And aquaponics doesn't rely on the petroleum-based fertilizers and environmentally destructive pesticides typically used by Big Ag — which is one reason Vitt decided to learn the trade. For years, his family operated Lawn Doctor locations in the Springs and Pueblo, using chemicals to treat people's yards. When he attended a four-day class last year in Wisconsin at Nelson and Pade, an aquaponics industry leader, he saw it offered a different path.

Vitt's family has sold both businesses. Now, in former warehouse space off Marksheffel Road — where a wooden Lawn Doctor sign still hangs askew, its green-thumb graphic pointing downward — his parents assist him and his wife part-time with feeding, seeding, transplanting and harvesting. Vitt's children are learning to test water levels and enjoy feeding the fish and taste-testing the produce.

"We're truly a family-run farm," he says.

Despite all the good, it's not all good so far. While on site, Aiello inquires about a test batch of mache (lamb's lettuce) Vitt had attempted. Vitt shakes his head with a disappointed grimace, saying the mache didn't prefer his system, that it wasn't advancing from a weak, spindly stage.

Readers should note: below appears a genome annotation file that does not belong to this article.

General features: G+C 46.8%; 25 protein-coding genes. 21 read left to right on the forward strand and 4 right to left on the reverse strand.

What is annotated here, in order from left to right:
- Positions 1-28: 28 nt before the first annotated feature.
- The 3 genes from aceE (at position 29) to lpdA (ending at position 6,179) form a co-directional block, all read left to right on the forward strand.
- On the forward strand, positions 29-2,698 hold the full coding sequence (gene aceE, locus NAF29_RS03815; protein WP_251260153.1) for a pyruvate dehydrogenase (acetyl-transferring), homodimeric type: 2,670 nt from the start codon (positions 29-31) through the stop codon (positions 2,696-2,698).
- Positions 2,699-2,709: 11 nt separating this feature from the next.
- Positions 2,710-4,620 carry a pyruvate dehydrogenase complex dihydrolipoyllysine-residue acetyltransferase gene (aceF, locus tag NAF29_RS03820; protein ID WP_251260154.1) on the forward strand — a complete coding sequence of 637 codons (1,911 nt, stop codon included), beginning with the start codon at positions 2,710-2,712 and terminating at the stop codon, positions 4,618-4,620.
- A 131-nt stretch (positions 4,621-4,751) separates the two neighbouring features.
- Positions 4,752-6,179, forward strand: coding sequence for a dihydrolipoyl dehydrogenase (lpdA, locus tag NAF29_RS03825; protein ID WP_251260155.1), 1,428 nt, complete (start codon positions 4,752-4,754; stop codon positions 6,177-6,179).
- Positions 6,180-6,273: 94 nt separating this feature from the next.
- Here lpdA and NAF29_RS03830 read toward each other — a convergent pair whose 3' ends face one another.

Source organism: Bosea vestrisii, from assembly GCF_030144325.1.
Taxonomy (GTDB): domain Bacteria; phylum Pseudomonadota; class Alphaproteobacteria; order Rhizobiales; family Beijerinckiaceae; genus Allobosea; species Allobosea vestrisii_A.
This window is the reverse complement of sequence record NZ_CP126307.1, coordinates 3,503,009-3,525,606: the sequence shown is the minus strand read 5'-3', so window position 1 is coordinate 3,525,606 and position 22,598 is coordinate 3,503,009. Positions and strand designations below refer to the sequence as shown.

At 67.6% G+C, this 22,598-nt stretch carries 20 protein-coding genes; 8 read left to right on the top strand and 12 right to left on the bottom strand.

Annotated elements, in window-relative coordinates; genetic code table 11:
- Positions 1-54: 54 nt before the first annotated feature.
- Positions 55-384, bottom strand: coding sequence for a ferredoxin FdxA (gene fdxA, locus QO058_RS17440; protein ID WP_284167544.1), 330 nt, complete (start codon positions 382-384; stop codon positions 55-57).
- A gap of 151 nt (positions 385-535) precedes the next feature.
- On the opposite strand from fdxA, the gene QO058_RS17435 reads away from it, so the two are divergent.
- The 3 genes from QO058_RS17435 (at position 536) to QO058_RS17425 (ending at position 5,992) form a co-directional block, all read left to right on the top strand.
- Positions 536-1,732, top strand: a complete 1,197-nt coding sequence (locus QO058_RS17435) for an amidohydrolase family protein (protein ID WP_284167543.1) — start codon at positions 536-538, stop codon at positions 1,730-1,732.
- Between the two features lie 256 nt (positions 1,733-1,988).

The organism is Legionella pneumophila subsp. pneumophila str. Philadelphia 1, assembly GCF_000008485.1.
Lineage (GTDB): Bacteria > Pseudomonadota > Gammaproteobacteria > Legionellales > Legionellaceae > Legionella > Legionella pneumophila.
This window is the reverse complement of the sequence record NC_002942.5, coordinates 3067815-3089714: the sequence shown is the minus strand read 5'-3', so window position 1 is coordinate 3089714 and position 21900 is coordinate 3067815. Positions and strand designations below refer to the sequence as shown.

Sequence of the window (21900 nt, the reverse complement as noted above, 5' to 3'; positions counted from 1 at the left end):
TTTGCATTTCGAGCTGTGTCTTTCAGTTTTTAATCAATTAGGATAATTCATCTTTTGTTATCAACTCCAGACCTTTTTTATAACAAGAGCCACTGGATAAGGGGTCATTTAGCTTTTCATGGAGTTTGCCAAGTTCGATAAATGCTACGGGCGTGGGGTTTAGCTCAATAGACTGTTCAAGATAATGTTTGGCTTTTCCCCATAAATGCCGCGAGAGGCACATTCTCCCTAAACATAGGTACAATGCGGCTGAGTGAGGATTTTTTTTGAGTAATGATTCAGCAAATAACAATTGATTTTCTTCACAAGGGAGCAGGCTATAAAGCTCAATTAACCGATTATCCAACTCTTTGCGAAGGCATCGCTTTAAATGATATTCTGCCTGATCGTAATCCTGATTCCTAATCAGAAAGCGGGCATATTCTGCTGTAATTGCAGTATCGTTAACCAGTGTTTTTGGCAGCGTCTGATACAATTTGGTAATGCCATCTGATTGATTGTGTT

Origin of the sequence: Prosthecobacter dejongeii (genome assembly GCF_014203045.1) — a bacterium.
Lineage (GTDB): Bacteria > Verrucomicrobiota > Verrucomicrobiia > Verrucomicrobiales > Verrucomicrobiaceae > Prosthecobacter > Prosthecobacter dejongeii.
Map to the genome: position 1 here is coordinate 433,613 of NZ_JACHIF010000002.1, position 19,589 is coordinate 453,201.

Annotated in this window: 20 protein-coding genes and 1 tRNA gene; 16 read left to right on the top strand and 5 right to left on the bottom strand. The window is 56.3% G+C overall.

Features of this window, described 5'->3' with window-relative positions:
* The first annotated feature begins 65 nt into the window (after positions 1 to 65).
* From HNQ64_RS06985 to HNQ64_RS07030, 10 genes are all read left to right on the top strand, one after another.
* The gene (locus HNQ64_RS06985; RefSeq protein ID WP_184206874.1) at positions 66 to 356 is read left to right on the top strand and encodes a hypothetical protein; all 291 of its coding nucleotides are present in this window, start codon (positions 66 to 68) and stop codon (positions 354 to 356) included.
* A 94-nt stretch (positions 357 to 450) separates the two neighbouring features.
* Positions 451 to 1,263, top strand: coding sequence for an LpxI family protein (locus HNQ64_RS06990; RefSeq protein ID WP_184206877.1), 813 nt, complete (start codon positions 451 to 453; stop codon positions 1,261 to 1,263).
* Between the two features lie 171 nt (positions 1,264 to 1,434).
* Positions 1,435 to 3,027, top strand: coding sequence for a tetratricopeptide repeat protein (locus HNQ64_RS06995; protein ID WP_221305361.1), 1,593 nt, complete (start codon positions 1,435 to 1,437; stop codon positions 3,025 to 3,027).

It's not for lack of trying, according to Larry Stebbins of Pikes Peak Urban Gardens, who has consulted with Vitt and served as both enthusiastic booster and constructive critic.

"His work is important, and he's doing it as carefully as anyone I know," says Stebbins, who also is trying to localize and maximize food supply with his own Pikes Peak Small Farms initiative (pikespeaksmallfarms.org). "He's really trying to find the best way to grow the best and healthiest crops using that method."

Stebbins goes on: "He's using organic practices, conserving water and re-purposing a city structure that could otherwise lay vacant. But do the finances justify the activity?"

Vitt declines to say how much he's spent on all of his efforts to date. But once you tally the costs of 40 650-watt LED lights, a massive network of PVC piping, giant plastic tanks, pumps, heaters, and sprouting equipment, it'd be fair to presume he's well over $100,000 for the equipment alone.

Investments such as the LED lighting capable of adjusting between red, blue and white spectrum for crop optimization could pay off in lesser maintenance and longer life than conventional lighting. Unlike marijuana growers who can gobble $8,000 of electricity monthly on the low end, Vitt offers that his electric bill is only around $2,000 a month.

Still, that's double what Adam Brock, director of operations at Denver's GrowHaus, says he spends per month between November and April in his 20,000 square feet of greenhouse space in northeast Denver, which houses a 3,200-square-foot aquaponics array. GrowHaus operates as a nonprofit, and Brock says community support has been instrumental to its success.